Strong contenders included sumptuous rhubarb, blood orange and meringue, “soft and crisp and sharp and sweet and all in total harmony”, served up at The Barn.

Other crackers included Cucina di Vincenzo’s creamy pannacotta, the finest our reviewer had encountered in a lifetime of tasting pannacottas, and Wreckfish’s baked treacle with prunes soaked in Armagnac, which, our review concludes, “finally rescues the reputation of prunes from the clutches of constipated pensioners”.

The winner, though, is Moor Hall, for its honey beer, Bramley apple, aged caramel and marigold, “a triumph of balance; hot, cold, soft, crunchy, achingly sweet and subtly bitter”.

Winner: Honey beer, Bramley apple, aged caramel and marigold, Moor Hall.


Cucina di Vincenzo on Woolton Road is simply everything you want from a neighbourhood restaurant: a warm Scottish/Italian welcome, a bright and airy ambience, and good (Italian, not Scottish) food at a price to match.

Eponymous chef/patron Vincent borrowed the recipe for his melting ragu sauce,10 hours in the making, from his mother; while the cooking gene has been inherited by his daughter, who despite tender years is proving a pastry chef of uncommon skill and judgement.

Look out for the magnificently imposing ornate cast iron crosses, holding the figures of Jesus and Mary, rescued from a French burial ground.

Winner: Cucina di Vincenzo.

Owen McShane


Who would once have imagined such a basic staple as our daily bread would be the cause of a class divide, with the best stuff in reach only of those with generous disposable incomes.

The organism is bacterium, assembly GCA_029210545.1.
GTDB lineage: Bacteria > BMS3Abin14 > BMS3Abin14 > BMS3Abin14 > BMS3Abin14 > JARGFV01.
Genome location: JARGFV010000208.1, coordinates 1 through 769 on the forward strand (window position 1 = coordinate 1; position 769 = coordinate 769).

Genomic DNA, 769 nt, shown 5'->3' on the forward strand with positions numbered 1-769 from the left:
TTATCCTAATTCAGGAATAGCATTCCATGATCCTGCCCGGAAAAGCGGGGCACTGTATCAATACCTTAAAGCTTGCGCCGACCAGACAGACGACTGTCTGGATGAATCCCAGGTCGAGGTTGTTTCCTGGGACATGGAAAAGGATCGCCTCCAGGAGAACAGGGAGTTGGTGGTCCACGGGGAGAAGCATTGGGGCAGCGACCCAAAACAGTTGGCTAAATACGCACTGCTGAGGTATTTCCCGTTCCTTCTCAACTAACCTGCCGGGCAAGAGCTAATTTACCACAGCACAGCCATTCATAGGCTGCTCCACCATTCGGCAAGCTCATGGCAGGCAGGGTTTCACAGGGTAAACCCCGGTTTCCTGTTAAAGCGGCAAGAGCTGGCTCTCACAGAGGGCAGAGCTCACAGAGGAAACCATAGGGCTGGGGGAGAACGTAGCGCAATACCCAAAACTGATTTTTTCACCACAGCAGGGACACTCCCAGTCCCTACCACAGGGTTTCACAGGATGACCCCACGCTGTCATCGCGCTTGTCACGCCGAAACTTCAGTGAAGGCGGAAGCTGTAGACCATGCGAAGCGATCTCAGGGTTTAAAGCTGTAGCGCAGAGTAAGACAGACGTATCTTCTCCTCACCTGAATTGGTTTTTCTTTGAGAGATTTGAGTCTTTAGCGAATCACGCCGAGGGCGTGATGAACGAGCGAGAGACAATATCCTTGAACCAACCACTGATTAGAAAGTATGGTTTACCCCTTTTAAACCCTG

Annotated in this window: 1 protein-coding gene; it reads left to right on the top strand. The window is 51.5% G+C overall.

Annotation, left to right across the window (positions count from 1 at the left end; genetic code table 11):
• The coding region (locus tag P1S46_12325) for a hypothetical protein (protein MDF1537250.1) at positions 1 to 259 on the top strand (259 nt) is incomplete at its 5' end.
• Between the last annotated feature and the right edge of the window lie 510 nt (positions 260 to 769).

In Kensington, one man decided to take this injustice into his own lightly-floured hands. Owen McShane is offering proper bread, a world away from the factory produced pap which dominates the supermarket shelves, to the people of Kensington at considerably more affordable prices.

High quality sourdough retails in Liverpool city centre for around £3.50. Locals shopping at the Kensington Bread Company’s Holt Road store will pay £1.50, for any one of five varieties of loaf, on production of the “Kenny Card” – proof of residence and entitlement to the low end of the pricing scale.

Honest, unadulterated bread that Owen can only afford to sell at rock bottom prices by pouring in the profits from his existing wholesale business and by charging more to non-residents of L6 and L7.

Ongoing community projects like bread-making classes for residents and schools, and work experience for youngsters are also planned by the man who believes everyone is entitled to a slice of the good life.

Winner: Owen McShane, Kensington Bread Co.


YOU can’t blame us for the demise of Hudson House whose problems evidently ran deeper than one – not great, admittedly – review.

The self-styled “high end seafood restaurant and bar” briefly occupied the place in Beetham Plaza previously occupied by the short lived Home Canteen and the long lived Simply Heathcote's.

Unfortunately, there was nothing high end to note in at least a couple of the seafood-related dishes.

Roasted shards of salmon crackling came without the scales being removed, a pretty basic requirement in the world of high end seafood preparation. As Gerry Corner noted, “a mouthful of fish scales does not make for a pleasing hors d’hoeuvre”.